Abelard and Heloise at Cimetière du Père Lachaise
Abelard and Heloise at Cimetière du Père Lachaise

 

Frederic Chopin at Cimetière du Père Lachaise
Frederic Chopin at Cimetière du Père Lachaise

 

Jim Morrison at Cimetière du Père Lachaise
Jim Morrison at Cimetière du Père Lachaise

The photos were taken on May 24, 2015 with an Olympus TG-3 camera.

For much more interesting information about this cemetery, visit the Père Lachaise Cemetery page at Paris for Visitors.  On page 2 of this site is a link to an online map where you can take a virtual tour and search for graves.

Rue Dénoyez: Paris Street Art

Before visiting Paris in September this year, I asked a fellow blogger where the best street art can be found. Without hesitation, the answer was Rue Dénoyez. This one-car-wide lane  is lined with abandoned stores with grilled and shuttered windows, with brick sidewalks indistinguishable from the street except for the shallow gutters and the stanchions that establish the pedestrian right-of-way on both sides.  A long stretch of sidewalk on one side is inexplicable blocked, tucked behind a temporary (?) metal panel and wire barrier, but the original wall behind is still visible. At least half of the length of this two-block street is covered in colorful street art – every wall, window, trash can, flower pot, and even some of the stanchions.

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Rue Dénoyez Long View from Rue de Belleville

At the entrance to the street from the Rue Ramponeau end, at 3 rue Dénoyez, is the trendy restaurant le Desnoyez.

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Restaurant le Desnoyez

While some of the foot traffic on Rue Dénoyez is clearly local citizenry taking a shortcut to somewhere else (this street is extremely convenient to the Paris Métro), there are usually a few tourists wandering slowly down the street and back, studying each image, trying to understand what it means to the person who created it. Is it a political statement or just humor? Who is the boy pictured lower right below? His eyes suggest a sad story.

We zigzagged slowly down the street, taking pictures of whatever caught our eye. There were only a few other persons on the street also interested in the art. It occurred to me that I might not want to be on this street after dark, but I felt safe enough in the bright sunlight. (Rue Dénoyez is located at the edge of the 20th arrondissement of Paris and is very near the locations of the terrorist attacks of November, 2015.)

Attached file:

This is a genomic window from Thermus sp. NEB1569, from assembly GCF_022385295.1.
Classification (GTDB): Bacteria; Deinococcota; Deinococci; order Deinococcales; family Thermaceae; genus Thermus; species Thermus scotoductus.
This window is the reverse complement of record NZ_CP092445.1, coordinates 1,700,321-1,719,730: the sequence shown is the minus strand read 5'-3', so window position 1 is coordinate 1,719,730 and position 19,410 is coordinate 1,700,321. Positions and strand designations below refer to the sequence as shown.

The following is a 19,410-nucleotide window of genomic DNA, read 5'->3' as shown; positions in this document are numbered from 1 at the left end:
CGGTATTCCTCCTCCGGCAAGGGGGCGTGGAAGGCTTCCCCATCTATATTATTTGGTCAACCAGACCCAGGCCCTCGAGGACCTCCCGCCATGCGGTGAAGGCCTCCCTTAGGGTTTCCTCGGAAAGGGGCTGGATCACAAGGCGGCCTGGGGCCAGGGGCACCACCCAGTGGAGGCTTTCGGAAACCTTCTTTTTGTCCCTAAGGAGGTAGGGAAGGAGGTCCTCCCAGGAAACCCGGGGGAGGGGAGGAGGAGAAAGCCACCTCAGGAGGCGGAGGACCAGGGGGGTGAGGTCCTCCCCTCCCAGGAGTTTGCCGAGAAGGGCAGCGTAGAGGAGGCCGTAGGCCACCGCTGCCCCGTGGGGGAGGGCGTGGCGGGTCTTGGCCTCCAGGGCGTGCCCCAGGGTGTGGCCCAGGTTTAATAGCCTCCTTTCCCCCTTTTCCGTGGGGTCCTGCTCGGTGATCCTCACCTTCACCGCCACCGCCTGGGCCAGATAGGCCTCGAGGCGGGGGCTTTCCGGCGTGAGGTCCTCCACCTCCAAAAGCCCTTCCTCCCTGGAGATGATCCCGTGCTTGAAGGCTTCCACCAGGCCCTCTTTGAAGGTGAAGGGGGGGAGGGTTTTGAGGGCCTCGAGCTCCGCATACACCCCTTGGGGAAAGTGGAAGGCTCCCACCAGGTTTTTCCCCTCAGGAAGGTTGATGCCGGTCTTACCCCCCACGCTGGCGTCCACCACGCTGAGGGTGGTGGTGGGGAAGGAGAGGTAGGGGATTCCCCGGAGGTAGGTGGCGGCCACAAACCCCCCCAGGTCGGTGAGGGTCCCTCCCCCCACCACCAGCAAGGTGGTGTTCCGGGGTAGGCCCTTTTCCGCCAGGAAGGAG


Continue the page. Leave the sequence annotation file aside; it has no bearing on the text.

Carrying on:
Reaching the unofficial end of the display, I decided to take more pictures of art I had skipped on the first pass. I turned and worked my way back up the street, totally engrossed in capturing the extraordinary images. About halfway back, I became aware that we were the only two people on the street – except for four tall uniformed policemen carrying long automatic weapons and staring at us. They had appeared from nowhere! I “calmly” took one last photograph, and as we walked past them, I said “Bonjour” to one of them. We “calmly” walked back to the entrance of the street and turned to see the street empty behind us. They had vanished again.

If you are ever in Paris and would like to see the current version of this frequently-changing street art, then ride the Paris Métro to the Belleville station on Line 2 and Line 11. Exiting the Métro station, walk east one short block on Rue de Belleville, and then turn right (south) onto Rue Dénoyez.

You could combine a visit to Rue Dénoyez with a visit to Père Lachaise Cemetery, also a great photography destination. The cemetery is also on Paris Métro Line 2, only four stops away at the Philippe Auguste station, which exits at the main entrance to the cemetery. (The Père Lachaise station, while only three stops away on Line 2, exits near a side entrance that is closed to the public.)